Every so often during the FOUR hours we'd been in line, there was some movement further up the block.  We'd thought each time that perhaps people were being let in.  Turns out they were probably just spreading out or something because we were not actually allowed into the park until a shade before 5pm.  When people started moving FOR REAL, we were too excited! I'd been bored and tired and such during the time we were waiting but when we started moving, all that was instantly gone and I was rejuvenated and ready. We had to make our way about 10 blocks up through the park to the Great Lawn. It was no problem at all!  
There were chairs inside for PBS subscribers and VIPs and selected New Yorkers like school children and such.  Behind the chairs were portable barriers to separate the seated area from the lawn.  Since we were early into the park, we were able to choose a spot on the lawn very near the dividers.  It was also very near a big screen which would be showing the front row view to the rest of the crowd.  It seemed like a good place to settle.  I put my towel down on the lawn and was just happy to NOT BE STANDING anymore after the loooooong wait in line.  The more I considered the location, though, the less I was liking it for my own personal experience.  I could tell that we would have no real view of the stage unless we stood up.  People on the lawn were clearly sitting down and wanting everyone else to do the same.  While we did have a view of the big screen, I was already feeling like I wasn't REALLY there.  I was feeling like I was just outside of everything.  Technically, I was!  Maybe sitting that close to the fencing was working on me psychologically or something.  I thought more and more that once the concert started, I would be going elsewhere.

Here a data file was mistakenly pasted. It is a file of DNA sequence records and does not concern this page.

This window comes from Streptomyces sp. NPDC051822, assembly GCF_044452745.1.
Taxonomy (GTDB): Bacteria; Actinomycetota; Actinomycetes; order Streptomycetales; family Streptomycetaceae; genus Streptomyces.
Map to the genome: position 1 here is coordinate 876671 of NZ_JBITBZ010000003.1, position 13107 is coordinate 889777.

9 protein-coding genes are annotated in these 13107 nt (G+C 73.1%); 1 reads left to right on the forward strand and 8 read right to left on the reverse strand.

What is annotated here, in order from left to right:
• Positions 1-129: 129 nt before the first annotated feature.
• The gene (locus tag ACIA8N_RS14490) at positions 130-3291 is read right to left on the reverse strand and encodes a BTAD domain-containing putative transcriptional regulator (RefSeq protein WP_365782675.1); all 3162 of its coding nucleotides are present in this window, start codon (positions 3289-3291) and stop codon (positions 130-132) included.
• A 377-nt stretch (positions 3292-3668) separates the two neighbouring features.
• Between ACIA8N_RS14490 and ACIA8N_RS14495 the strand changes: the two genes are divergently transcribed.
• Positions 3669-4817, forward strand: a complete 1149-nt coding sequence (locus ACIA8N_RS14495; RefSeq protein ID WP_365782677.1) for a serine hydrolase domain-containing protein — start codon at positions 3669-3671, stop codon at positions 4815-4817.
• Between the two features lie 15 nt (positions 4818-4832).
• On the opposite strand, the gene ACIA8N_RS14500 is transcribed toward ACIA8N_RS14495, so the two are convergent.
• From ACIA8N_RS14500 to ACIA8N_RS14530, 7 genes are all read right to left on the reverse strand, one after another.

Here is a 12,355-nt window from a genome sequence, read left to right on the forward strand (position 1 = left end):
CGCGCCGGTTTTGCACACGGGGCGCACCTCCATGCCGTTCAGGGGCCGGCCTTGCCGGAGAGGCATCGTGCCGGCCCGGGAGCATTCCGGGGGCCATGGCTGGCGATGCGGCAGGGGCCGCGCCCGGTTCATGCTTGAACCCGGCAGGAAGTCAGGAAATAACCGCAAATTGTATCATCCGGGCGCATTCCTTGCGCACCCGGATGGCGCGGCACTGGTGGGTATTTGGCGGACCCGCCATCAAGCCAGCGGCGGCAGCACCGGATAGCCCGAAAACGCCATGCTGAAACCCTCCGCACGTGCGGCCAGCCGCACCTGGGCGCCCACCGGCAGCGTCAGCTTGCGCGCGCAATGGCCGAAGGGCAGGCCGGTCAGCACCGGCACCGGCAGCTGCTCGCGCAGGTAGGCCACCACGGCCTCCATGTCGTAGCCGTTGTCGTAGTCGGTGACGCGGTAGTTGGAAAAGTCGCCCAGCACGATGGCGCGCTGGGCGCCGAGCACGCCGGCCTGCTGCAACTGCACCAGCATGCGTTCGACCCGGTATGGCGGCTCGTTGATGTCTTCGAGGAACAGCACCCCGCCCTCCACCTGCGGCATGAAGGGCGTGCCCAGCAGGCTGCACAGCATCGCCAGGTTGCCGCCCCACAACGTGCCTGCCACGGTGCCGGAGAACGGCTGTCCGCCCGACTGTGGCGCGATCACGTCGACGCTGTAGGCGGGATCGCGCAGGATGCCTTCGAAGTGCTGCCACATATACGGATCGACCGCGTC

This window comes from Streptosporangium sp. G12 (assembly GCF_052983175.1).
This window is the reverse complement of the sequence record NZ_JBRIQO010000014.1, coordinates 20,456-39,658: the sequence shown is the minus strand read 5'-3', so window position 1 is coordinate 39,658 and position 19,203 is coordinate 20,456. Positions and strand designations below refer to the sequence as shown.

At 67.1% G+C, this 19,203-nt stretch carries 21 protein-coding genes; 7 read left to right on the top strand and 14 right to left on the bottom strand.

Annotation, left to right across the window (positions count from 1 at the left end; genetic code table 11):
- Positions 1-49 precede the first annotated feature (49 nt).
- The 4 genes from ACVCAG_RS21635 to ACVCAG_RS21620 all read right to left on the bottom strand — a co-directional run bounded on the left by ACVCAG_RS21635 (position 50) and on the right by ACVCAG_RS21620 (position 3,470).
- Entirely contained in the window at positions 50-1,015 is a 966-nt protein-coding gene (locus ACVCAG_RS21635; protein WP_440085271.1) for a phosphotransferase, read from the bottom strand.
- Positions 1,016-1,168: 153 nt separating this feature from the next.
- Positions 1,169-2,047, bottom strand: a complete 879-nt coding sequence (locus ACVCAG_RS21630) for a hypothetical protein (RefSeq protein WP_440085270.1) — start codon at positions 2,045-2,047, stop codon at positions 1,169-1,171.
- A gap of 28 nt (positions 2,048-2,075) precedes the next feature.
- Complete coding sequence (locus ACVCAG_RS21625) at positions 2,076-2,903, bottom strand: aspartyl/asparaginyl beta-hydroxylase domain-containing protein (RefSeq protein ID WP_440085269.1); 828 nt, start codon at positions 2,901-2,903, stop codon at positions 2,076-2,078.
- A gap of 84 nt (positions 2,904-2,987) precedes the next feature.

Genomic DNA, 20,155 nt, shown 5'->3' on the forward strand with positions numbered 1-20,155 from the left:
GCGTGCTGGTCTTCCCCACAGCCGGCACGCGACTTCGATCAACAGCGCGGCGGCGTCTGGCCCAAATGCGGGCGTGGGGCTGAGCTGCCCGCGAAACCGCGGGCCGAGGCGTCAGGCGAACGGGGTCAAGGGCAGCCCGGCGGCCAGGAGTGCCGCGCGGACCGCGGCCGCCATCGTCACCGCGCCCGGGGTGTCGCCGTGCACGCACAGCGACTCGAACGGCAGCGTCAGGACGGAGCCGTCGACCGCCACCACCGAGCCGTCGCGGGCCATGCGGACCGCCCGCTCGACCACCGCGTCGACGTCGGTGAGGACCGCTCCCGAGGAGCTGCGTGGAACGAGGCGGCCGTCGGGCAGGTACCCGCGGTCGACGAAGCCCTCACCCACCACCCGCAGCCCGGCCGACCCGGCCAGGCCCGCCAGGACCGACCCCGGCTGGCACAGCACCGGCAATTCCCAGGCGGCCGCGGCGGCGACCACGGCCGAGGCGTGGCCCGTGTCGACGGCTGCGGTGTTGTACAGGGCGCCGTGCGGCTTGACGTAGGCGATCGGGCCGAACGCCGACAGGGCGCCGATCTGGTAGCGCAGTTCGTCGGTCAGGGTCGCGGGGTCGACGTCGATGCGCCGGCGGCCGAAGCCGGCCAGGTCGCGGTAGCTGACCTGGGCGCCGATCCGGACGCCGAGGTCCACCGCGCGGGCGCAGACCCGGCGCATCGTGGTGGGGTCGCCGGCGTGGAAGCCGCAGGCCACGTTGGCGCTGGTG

The orchestra always does a number solo, before Andrea takes the stage, at Bocelli concerts.  From our "view", the only way we knew the concert had started was hearing the applause when the conductor came onstage and seeing him on the big screen. That let me learn what my night would be like if I stayed seated on the lawn.  I also was NOT liking the fact that people apparently didn't feel the need to be quiet that far from the stage.  If I was going to have to spend all night telling people to "shhh!", I knew I would not have the experience I'd been waiting 8 years for.  I had to leave!  I excused myself from my group while the orchestra was playing and set out to find a spot where I'd be able to see the concert as it was happening and not only via the big screen.
I walked outside the barriers further up the path to the left, closer to the stage.  Of course, the area I'd left felt like 80 miles from the stage so getting "closer" was not hard to do.=) Andrea had taken the spotlight by this time so I felt like I had to stop and watch. I also had the feeling I would not spend the entire night at that location, either. It was an improvement from where I'd started but I knew I could do even better! I saw a split in the barriers.  It was where one fence hooked up to the next.  I thought, "hmmm!  Should I go through and join the crowd?".  As I was standing there thinking, a woman with a camera went through the very split I'd been eyeing and hardly walked 10 feet before a security guard stopped her and told her to go back.  My hopes were initially dashed BUT...I didn't leave.  I was still standing near the split when a man walked up and saw the divide.  He said, "why don't we go through?".  I said, "I'll go if you go!".  He parted the fences a little more and walked in.  I went right behind him.  Yay!  I made short work of the distance between those barriers and a swell tree not too far from the seats.  I'd say my location was comparable to being at the back of the main floor in an arena.  I've actually sat there at Bocelli concerts before.  I knew I'd found my place. =)
The stage had a fantasy backdrop of tiny lights against black which made it look like a night sky.  If only the REAL night sky had been clear enough to see the stars.  It was raining off and on throughout the evening.  The tree I was standing under was so wonderfully dense, though, that the only way I knew it was raining was to look in the direction of the stage lighting and I could see it pouring down.  I had a funny moment thinking, "the rain always looks harder than it is in person when you see it on tv".  While the concert would indeed air on tv eventually, that night it was LIVE and I was THERE! It really WAS that hard...I guess.  Like I said, I was under my buddy the perfect tree. :D big grin